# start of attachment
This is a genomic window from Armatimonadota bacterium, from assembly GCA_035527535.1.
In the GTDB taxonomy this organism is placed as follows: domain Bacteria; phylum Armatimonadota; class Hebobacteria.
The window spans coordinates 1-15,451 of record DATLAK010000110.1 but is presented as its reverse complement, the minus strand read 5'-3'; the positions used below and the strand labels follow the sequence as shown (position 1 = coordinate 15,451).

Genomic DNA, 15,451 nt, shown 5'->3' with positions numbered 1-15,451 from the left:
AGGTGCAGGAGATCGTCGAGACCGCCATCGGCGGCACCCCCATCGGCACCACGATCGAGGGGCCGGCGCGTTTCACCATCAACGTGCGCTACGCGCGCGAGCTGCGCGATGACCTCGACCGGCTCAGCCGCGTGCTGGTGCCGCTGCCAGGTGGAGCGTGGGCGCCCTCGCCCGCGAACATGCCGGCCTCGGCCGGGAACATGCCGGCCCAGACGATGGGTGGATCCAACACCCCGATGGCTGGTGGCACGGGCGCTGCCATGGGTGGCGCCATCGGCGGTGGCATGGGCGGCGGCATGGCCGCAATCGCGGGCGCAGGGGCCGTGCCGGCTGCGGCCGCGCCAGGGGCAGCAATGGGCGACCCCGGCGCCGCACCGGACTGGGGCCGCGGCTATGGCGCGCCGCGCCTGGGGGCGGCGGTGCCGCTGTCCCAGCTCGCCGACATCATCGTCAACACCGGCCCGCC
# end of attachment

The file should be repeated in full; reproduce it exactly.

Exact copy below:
This is a genomic window from Armatimonadota bacterium, from assembly GCA_035527535.1.
In the GTDB taxonomy this organism is placed as follows: domain Bacteria; phylum Armatimonadota; class Hebobacteria.
The window spans coordinates 1-15,451 of record DATLAK010000110.1 but is presented as its reverse complement, the minus strand read 5'-3'; the positions used below and the strand labels follow the sequence as shown (position 1 = coordinate 15,451).

Genomic DNA, 15,451 nt, shown 5'->3' with positions numbered 1-15,451 from the left:
AGGTGCAGGAGATCGTCGAGACCGCCATCGGCGGCACCCCCATCGGCACCACGATCGAGGGGCCGGCGCGTTTCACCATCAACGTGCGCTACGCGCGCGAGCTGCGCGATGACCTCGACCGGCTCAGCCGCGTGCTGGTGCCGCTGCCAGGTGGAGCGTGGGCGCCCTCGCCCGCGAACATGCCGGCCTCGGCCGGGAACATGCCGGCCCAGACGATGGGTGGATCCAACACCCCGATGGCTGGTGGCACGGGCGCTGCCATGGGTGGCGCCATCGGCGGTGGCATGGGCGGCGGCATGGCCGCAATCGCGGGCGCAGGGGCCGTGCCGGCTGCGGCCGCGCCAGGGGCAGCAATGGGCGACCCCGGCGCCGCACCGGACTGGGGCCGCGGCTATGGCGCGCCGCGCCTGGGGGCGGCGGTGCCGCTGTCCCAGCTCGCCGACATCATCGTCAACACCGGCCCGCC